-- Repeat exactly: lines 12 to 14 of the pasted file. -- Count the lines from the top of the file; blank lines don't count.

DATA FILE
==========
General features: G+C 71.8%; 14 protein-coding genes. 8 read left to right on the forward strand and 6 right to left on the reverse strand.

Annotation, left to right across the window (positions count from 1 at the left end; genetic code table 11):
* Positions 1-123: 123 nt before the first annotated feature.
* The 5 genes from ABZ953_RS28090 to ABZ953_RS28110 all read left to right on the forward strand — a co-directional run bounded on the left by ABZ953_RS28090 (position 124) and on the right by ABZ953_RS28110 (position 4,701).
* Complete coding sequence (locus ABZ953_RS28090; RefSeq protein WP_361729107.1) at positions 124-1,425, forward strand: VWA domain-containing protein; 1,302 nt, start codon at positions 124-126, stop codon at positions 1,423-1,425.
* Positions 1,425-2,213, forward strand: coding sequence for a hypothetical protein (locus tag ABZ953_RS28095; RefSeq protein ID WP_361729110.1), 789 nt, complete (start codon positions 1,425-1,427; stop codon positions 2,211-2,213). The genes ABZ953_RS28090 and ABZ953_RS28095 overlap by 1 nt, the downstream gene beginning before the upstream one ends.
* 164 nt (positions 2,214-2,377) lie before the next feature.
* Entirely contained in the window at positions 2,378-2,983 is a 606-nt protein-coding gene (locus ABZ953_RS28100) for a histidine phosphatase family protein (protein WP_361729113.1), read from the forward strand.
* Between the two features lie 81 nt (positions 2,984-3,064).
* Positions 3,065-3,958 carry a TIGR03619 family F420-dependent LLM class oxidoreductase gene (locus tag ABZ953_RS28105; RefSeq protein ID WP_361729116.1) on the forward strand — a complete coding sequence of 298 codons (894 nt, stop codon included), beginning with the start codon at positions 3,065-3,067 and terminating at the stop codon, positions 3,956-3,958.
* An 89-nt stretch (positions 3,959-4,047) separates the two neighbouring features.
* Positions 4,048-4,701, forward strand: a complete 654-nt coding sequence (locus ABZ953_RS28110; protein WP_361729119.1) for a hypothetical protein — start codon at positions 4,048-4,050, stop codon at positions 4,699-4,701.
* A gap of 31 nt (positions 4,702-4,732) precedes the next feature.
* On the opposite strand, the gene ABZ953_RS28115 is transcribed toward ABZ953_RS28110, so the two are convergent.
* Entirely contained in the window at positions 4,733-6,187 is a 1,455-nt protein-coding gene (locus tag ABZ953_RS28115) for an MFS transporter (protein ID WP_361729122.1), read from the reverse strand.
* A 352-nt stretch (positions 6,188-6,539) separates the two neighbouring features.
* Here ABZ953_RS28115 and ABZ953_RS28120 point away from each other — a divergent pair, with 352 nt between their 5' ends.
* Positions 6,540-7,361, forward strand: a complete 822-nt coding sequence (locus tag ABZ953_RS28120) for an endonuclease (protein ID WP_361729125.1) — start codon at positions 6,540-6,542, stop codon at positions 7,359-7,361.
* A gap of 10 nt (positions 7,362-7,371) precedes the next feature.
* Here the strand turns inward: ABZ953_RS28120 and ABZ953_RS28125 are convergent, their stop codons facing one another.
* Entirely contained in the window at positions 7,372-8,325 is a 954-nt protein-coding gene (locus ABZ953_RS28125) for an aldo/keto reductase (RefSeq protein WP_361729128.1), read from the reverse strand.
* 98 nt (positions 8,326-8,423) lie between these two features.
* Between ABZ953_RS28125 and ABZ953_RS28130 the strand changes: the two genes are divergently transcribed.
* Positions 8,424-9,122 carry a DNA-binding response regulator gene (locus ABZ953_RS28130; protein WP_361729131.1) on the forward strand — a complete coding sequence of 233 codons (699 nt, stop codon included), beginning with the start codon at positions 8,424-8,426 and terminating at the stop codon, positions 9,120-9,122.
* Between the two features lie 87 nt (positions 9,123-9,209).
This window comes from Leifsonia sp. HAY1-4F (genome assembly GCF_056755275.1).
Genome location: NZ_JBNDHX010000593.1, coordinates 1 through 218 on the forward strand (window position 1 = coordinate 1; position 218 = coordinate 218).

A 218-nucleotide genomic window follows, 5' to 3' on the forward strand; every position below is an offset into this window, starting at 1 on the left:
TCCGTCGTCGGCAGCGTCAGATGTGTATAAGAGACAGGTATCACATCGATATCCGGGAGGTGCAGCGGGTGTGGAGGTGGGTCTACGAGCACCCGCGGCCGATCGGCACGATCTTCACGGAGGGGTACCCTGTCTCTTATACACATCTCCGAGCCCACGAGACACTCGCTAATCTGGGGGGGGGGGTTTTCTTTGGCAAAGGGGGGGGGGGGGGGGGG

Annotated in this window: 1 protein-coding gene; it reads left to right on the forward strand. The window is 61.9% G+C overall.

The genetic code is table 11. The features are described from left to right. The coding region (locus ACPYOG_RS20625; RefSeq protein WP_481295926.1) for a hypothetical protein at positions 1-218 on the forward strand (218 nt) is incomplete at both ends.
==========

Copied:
* Positions 4,048-4,701, forward strand: a complete 654-nt coding sequence (locus ABZ953_RS28110; protein WP_361729119.1) for a hypothetical protein — start codon at positions 4,048-4,050, stop codon at positions 4,699-4,701.
* A gap of 31 nt (positions 4,702-4,732) precedes the next feature.
* On the opposite strand, the gene ABZ953_RS28115 is transcribed toward ABZ953_RS28110, so the two are convergent.